Northwell leans on externs for nurse hiring pipeline

Nursing is a family affair for Maureen Kenney, MSN, and her 26-year-old twin daughters, Emily Kenney, BSN, RN, and Elizabeth Kenney, BSN, RN. 

As a nurse manager at Northwell Health's Huntington (N.Y.) Hospital, Maureen is witnessing her daughters follow her path by becoming nurses after training as externs while in nursing school. Emily is working the night shift as an intensive care unit nurse at Huntington, while Elizabeth is pursuing her nurse practitioner's license and practicing at Cohen Children's Medical Center in New York City, also part of New Hyde Park, N.Y.-based Northwell.

Emily and Elizabeth told Becker's they are inspired by their mother's work.

"My sister and I always wanted to be a nurse like mom. When we were in high school, actually, both of us did a junior volunteer program in Huntington Hospital. So even as teenagers, we were exposed to healthcare and what our mom did," Emily said.

Elizabeth added that their mom showed a passion for nursing, even on rough days, which contributed to her own interest in nursing. 

"I am interested in the medical aspects of nursing," Elizabeth said. "And then when we heard that Huntington offered the extern program, we thought that it would be a great way to see nursing firsthand at the bedside."

Northwell's externship program, which has been in place for three decades, allows junior-level nursing students to be hired, receive experience and be compensated. Participants train and work alongside Northwell nurses while receiving broad exposure to multiple clinical departments, according to hospital leaders and the Kenneys. Northwell, a 23-hospital system, said externs help current nurses by performing various tasks. 

The summer nurse externship program provides an eight-week paid preceptorship for junior bachelor's of science in nursing students. Some hospitals also stay connected to students during the rest of the school year and have them return to work in a nursing support role during their vacations.

All but three of the health system's hospitals participate in the externship program, with more than 100 nurse externs completing the summer program in 2021; of those, 62 percent converted to permanent nursing positions within Northwell. 

Emily and Elizabeth said they gained valuable experience through the program, and their mom said she is pleased her daughters had the opportunity to participate.

As hospitals and health systems continue to grapple with workforce shortages, it is crucial that they have the best recruitment and retention strategies available to win top talent. Northwell views the externship program as a way to create its own nurse hiring pipeline.

"It's a wonderful experience for nursing students to get a hands-on, day-to-day reality of what nurses do based on getting to work with some co-workers, whether they be on the unit, the nurses, the nursing assistants, secretaries, the doctors," Maureen said. "It's a little different than what they get while they're in nursing school, and it gives them the opportunity to see what areas they would like to go into."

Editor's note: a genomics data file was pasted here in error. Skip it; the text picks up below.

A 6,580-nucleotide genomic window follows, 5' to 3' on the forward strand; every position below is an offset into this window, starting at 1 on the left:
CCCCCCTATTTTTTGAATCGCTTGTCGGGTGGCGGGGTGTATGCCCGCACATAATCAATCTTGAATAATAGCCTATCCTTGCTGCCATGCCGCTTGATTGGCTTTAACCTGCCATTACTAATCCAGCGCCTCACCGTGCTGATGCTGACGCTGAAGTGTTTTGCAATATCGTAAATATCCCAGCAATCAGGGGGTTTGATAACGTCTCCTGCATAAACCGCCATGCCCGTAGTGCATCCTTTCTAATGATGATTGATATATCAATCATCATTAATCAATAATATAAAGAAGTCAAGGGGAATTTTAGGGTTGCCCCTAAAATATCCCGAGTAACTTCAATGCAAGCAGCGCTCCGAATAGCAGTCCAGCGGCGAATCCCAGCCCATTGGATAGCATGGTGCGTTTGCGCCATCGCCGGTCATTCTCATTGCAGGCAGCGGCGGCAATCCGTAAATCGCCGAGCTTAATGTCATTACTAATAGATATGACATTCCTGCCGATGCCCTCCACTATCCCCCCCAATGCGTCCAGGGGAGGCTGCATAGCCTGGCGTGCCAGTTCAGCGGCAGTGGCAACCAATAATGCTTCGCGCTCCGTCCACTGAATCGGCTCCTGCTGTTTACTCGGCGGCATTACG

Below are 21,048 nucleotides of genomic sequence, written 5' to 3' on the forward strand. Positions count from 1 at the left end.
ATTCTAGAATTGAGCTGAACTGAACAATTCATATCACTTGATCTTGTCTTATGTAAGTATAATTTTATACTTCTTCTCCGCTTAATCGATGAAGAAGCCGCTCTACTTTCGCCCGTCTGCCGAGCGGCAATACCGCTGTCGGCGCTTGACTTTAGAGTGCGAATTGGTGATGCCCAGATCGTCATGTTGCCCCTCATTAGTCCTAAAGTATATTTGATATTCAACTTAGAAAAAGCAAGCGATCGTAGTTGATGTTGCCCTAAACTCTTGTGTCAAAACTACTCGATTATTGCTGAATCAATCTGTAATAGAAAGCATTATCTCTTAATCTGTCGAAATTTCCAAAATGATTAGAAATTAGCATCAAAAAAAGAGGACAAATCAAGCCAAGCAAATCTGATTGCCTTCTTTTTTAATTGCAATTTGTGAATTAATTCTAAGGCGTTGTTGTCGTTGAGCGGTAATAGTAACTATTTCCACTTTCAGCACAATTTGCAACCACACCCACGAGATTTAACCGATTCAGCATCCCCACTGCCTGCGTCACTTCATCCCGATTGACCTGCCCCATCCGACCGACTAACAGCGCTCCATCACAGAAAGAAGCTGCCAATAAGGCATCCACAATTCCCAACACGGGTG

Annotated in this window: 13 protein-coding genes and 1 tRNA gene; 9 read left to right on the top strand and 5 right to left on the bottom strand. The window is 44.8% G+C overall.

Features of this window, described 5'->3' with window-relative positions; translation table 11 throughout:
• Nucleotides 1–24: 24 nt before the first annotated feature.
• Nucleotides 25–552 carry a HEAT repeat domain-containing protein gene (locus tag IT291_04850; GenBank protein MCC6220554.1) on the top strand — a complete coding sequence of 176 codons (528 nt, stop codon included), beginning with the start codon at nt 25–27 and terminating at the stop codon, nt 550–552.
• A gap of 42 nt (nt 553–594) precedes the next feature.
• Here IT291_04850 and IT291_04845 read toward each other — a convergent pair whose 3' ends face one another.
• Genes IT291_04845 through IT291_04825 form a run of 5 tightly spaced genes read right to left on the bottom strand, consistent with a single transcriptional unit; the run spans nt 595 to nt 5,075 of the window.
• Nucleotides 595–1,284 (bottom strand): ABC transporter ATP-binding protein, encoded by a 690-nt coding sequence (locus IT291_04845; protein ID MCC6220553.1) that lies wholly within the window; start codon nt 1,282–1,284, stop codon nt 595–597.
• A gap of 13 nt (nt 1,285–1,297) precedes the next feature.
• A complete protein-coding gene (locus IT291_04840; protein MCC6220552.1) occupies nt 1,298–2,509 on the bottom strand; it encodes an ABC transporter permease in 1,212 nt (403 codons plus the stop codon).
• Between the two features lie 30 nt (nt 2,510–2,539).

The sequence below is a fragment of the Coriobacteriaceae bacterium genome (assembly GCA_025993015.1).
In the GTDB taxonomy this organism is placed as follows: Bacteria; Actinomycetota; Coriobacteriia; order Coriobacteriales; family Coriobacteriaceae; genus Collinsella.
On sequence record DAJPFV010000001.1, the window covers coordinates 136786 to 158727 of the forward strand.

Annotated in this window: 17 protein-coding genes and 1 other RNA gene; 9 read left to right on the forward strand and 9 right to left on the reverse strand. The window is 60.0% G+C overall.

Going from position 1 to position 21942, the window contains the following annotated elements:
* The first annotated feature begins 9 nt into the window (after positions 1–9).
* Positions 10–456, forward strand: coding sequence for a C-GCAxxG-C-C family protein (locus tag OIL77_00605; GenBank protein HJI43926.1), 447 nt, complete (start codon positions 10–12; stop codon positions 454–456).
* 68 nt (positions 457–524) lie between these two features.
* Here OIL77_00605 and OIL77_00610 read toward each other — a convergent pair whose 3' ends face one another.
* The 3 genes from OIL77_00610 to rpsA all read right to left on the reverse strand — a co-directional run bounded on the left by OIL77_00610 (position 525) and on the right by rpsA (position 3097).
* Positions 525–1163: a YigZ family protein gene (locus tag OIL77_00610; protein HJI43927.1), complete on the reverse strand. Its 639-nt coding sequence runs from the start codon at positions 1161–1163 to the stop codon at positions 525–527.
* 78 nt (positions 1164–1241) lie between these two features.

For Emily, that area ended up being the ICU.

During the externship, "I'd be floated to the ICU at Huntington here and there. And when I worked there, I loved it and I could speak to the nursing supervisors and request [to] float over to the ICU," Emily said.

Elizabeth said her journey eventually led her to pediatrics, and she particularly was pleased she was able to come home during her school breaks and continue working as an extern. 

"It was nice to be able to still come home and learn things at nursing school and different skills and then come back to work at Huntington and be able to apply what I've learned or see firsthand what I've been learning throughout school," she said.

Emily is a graduate of State University of New York at Plattsburgh, while Elizabeth is a graduate of Mount Saint Mary College in Newburgh, N.Y.

Now that they have completed the externship program, they are able to pass along their experiences to other externs. 

Kathleen Casler, RN, senior director of clinical professional development at Northwell, told Becker's the externship program is not only beneficial for externs, but for the employees helping them.

"It provides nursing students the opportunity to understand how the hospital environment works in a way that they don't get to see during traditional clinical experiences. [It also provides] the nursing team and the rest of the unit team the opportunity to get to know that nursing student," Ms. Casler said. 

She added: "It's really mutually beneficial. It provides a compassionate learning environment for the nursing student as well as for the nursing team to get a deeper understanding of what the current experience of our nursing students is as well as how they can help to support their transition to practice."

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